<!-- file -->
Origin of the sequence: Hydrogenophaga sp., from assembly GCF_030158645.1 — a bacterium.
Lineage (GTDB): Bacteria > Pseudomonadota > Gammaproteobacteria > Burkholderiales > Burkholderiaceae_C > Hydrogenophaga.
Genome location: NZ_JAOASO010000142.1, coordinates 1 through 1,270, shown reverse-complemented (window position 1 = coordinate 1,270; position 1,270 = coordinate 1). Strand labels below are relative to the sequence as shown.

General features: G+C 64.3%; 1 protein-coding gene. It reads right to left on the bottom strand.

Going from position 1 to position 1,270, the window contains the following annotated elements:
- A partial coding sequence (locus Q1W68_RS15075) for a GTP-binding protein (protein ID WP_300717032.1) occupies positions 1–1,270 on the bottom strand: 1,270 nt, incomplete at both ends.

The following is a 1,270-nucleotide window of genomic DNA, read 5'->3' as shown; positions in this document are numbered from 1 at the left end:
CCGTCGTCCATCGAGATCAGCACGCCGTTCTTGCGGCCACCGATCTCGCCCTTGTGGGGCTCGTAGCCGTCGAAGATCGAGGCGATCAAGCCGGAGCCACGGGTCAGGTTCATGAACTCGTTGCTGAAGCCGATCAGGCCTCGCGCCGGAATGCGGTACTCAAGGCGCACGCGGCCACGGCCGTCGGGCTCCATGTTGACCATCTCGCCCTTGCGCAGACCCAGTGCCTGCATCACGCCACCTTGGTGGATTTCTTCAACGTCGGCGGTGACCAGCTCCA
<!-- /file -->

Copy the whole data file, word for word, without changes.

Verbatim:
Origin of the sequence: Hydrogenophaga sp., from assembly GCF_030158645.1 — a bacterium.
Lineage (GTDB): Bacteria > Pseudomonadota > Gammaproteobacteria > Burkholderiales > Burkholderiaceae_C > Hydrogenophaga.
Genome location: NZ_JAOASO010000142.1, coordinates 1 through 1,270, shown reverse-complemented (window position 1 = coordinate 1,270; position 1,270 = coordinate 1). Strand labels below are relative to the sequence as shown.

General features: G+C 64.3%; 1 protein-coding gene. It reads right to left on the bottom strand.

Going from position 1 to position 1,270, the window contains the following annotated elements:
- A partial coding sequence (locus Q1W68_RS15075) for a GTP-binding protein (protein ID WP_300717032.1) occupies positions 1–1,270 on the bottom strand: 1,270 nt, incomplete at both ends.

The following is a 1,270-nucleotide window of genomic DNA, read 5'->3' as shown; positions in this document are numbered from 1 at the left end:
CCGTCGTCCATCGAGATCAGCACGCCGTTCTTGCGGCCACCGATCTCGCCCTTGTGGGGCTCGTAGCCGTCGAAGATCGAGGCGATCAAGCCGGAGCCACGGGTCAGGTTCATGAACTCGTTGCTGAAGCCGATCAGGCCTCGCGCCGGAATGCGGTACTCAAGGCGCACGCGGCCACGGCCGTCGGGCTCCATGTTGACCATCTCGCCCTTGCGCAGACCCAGTGCCTGCATCACGCCACCTTGGTGGATTTCTTCAACGTCGGCGGTGACCAGCTCCA